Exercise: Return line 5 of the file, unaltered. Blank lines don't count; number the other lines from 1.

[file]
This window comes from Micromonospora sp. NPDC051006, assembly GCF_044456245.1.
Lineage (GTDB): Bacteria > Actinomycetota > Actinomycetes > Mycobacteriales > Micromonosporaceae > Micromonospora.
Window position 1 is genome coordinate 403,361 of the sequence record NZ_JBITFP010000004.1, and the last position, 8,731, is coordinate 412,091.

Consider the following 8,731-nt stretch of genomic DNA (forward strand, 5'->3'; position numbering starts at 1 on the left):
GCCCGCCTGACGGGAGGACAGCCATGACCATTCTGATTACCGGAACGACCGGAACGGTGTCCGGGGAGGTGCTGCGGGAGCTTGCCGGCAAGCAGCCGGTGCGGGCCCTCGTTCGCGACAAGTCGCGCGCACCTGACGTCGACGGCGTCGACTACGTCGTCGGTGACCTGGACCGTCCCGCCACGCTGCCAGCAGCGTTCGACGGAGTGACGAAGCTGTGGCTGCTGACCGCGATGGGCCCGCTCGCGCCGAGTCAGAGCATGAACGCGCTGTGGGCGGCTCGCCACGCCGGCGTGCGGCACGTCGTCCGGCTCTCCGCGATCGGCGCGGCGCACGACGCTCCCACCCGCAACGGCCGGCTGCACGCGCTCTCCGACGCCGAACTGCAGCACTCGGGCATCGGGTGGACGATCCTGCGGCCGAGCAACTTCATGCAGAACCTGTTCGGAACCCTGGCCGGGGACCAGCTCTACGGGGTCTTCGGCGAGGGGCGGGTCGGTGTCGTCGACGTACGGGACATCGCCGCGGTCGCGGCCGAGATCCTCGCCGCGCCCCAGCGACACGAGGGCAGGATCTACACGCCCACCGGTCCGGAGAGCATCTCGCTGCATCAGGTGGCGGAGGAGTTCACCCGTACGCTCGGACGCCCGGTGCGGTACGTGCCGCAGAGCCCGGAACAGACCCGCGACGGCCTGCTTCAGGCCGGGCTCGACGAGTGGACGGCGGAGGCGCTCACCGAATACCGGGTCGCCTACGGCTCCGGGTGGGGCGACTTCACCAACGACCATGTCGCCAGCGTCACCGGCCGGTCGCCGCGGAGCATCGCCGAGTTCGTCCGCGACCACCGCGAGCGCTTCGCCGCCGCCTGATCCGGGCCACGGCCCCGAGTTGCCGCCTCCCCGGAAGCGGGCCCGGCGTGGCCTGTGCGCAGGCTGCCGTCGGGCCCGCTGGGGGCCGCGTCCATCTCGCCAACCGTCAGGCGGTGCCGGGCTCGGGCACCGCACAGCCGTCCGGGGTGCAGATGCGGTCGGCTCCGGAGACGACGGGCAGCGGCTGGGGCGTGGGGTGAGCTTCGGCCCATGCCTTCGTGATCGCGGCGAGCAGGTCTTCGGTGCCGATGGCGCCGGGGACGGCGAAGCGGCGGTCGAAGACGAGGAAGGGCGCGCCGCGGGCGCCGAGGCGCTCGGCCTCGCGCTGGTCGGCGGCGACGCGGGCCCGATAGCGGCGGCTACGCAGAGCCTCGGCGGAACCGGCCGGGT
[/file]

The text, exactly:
GCCCGCCTGACGGGAGGACAGCCATGACCATTCTGATTACCGGAACGACCGGAACGGTGTCCGGGGAGGTGCTGCGGGAGCTTGCCGGCAAGCAGCCGGTGCGGGCCCTCGTTCGCGACAAGTCGCGCGCACCTGACGTCGACGGCGTCGACTACGTCGTCGGTGACCTGGACCGTCCCGCCACGCTGCCAGCAGCGTTCGACGGAGTGACGAAGCTGTGGCTGCTGACCGCGATGGGCCCGCTCGCGCCGAGTCAGAGCATGAACGCGCTGTGGGCGGCTCGCCACGCCGGCGTGCGGCACGTCGTCCGGCTCTCCGCGATCGGCGCGGCGCACGACGCTCCCACCCGCAACGGCCGGCTGCACGCGCTCTCCGACGCCGAACTGCAGCACTCGGGCATCGGGTGGACGATCCTGCGGCCGAGCAACTTCATGCAGAACCTGTTCGGAACCCTGGCCGGGGACCAGCTCTACGGGGTCTTCGGCGAGGGGCGGGTCGGTGTCGTCGACGTACGGGACATCGCCGCGGTCGCGGCCGAGATCCTCGCCGCGCCCCAGCGACACGAGGGCAGGATCTACACGCCCACCGGTCCGGAGAGCATCTCGCTGCATCAGGTGGCGGAGGAGTTCACCCGTACGCTCGGACGCCCGGTGCGGTACGTGCCGCAGAGCCCGGAACAGACCCGCGACGGCCTGCTTCAGGCCGGGCTCGACGAGTGGACGGCGGAGGCGCTCACCGAATACCGGGTCGCCTACGGCTCCGGGTGGGGCGACTTCACCAACGACCATGTCGCCAGCGTCACCGGCCGGTCGCCGCGGAGCATCGCCGAGTTCGTCCGCGACCACCGCGAGCGCTTCGCCGCCGCCTGATCCGGGCCACGGCCCCGAGTTGCCGCCTCCCCGGAAGCGGGCCCGGCGTGGCCTGTGCGCAGGCTGCCGTCGGGCCCGCTGGGGGCCGCGTCCATCTCGCCAACCGTCAGGCGGTGCCGGGCTCGGGCACCGCACAGCCGTCCGGGGTGCAGATGCGGTCGGCTCCGGAGACGACGGGCAGCGGCTGGGGCGTGGGGTGAGCTTCGGCCCATGCCTTCGTGATCGCGGCGAGCAGGTCTTCGGTGCCGATGGCGCCGGGGACGGCGAAGCGGCGGTCGAAGACGAGGAAGGGCGCGCCGCGGGCGCCGAGGCGCTCGGCCTCGCGCTGGTCGGCGGCGACGCGGGCCCGATAGCGGCGGCTACGCAGAGCCTCGGCGGAACCGGCCGGGT